Medically Reviewed on 6/1/2022

Generic Name: dextroamphetamine

Brand Names: Dexedrine, ProCentraZenzedi

Drug Class: Stimulants; ADHD Agents

What is dextroamphetamine, and what is it used for?

Dextroamphetamine is a stimulant drug used to treat a chronic sleep disorder (narcolepsy) that causes daytime drowsiness, and attention deficit hyperactivity disorder (ADHD) in both adults and children.

Dextroamphetamine is a sympathomimetic amine drug that mimics the action of natural chemicals in the body that stimulate the sympathetic nervous system.

Dextroamphetamine increases the concentration of two chemicals (neurotransmitters), dopamine and norepinephrine in the brain, which stimulate the central nervous system. Dextroamphetamine promotes the release of these two neurotransmitters and also blocks their reabsorption (reuptake) after the completion of neurotransmission.

Dopamine and norepinephrine have multiple functions that include regulation of movement, attention, memory, motivation and pleasure. Increase in the levels of these neurotransmitters improves concentration and reduces hyperactive and impulsive behaviors associated with ADHD, and improves daytime wakefulness in narcolepsy patients.

Stimulants including dextroamphetamine also increase heart rate, blood pressure and blood glucose and dilate the respiratory tract. Stimulants have a high potential for abuse and dependence, and are used illegally as a street drug. Athletes have been known to use many drugs belonging to the amphetamine class of drugs for physical performance enhancement. These drugs fall under bans by the world anti-doping agency (WADA).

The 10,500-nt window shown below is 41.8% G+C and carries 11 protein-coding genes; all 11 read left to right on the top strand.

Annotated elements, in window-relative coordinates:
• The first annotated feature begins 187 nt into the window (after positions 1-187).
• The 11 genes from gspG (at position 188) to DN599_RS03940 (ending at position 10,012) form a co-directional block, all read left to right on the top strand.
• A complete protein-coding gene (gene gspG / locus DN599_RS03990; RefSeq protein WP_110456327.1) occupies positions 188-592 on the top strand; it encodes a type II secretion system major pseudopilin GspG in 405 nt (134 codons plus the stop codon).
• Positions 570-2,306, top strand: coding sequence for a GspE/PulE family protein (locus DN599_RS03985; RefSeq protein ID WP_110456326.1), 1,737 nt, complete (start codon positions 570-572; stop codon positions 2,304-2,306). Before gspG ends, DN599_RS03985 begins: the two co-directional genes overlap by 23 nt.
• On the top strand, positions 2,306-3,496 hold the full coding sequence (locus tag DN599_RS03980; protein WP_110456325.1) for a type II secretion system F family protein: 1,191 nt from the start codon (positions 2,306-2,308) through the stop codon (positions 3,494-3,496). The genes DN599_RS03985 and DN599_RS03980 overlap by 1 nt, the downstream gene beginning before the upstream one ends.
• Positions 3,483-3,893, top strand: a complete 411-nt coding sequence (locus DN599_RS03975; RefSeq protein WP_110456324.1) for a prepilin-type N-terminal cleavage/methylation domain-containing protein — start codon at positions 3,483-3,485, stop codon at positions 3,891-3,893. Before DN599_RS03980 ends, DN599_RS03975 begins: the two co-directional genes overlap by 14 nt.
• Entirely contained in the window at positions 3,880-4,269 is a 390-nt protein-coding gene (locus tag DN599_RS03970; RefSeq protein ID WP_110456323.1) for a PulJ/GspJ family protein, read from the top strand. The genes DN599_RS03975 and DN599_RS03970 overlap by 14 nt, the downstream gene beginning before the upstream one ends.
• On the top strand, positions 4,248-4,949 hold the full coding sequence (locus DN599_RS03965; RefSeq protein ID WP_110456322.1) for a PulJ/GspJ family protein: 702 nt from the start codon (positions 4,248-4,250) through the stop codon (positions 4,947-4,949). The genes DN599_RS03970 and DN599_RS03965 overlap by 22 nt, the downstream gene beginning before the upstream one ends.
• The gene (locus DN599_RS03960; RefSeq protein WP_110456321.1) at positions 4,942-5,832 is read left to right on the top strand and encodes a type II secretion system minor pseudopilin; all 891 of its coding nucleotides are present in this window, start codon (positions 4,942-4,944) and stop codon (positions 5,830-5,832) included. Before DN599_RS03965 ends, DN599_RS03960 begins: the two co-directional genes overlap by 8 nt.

• Do not use dextroamphetamine in patients with the following conditions:
  • Do not administer dextroamphetamine concurrently or within 14 days following the administration of monoamine oxidase inhibitors (MAOI), an antidepressant drug. it can lead to a hypertensive crisis.
  • Concurrent use with drugs that increase serotonin levels including selective serotonin reuptake inhibitors (SSRIs), MAOIs and others can lead to serotonin syndrome, a potentially life-threatening reaction.
  • Do not administer dextroamphetamine to patients in an agitated state.
  • Dextroamphetamine has a high potential for abuse:
    • Prescribe dextroamphetamine sparingly, keeping in mind the possibility of patients obtaining it for recreational use or distribution to others
    • Prolonged use can lead to drug dependence
    • Misuse can cause sudden death and serious cardiovascular adverse events
  • Do not administer dextroamphetamine to patients with structural cardiac abnormalities or other heart conditions. Stroke, heart attack (myocardial infarction) and sudden death have been reported with even recommended doses.
  • Evaluate cardiovascular status before initiating stimulant treatment and discontinue therapy if patients develop symptoms of cardiac disease during treatment.
  • Stimulants may exacerbate symptoms in patients with pre-existing psychotic disorders.
  • Use with caution in ADHD patients with bipolar disorder, stimulants may induce mixed and manic episodes in such patients.
  • Consider discontinuing dextroamphetamine if patients without a history of psychotic disorders develop psychotic or manic symptoms.
  • Monitor children and adolescents for development or worsening of aggressive behavior or hostility.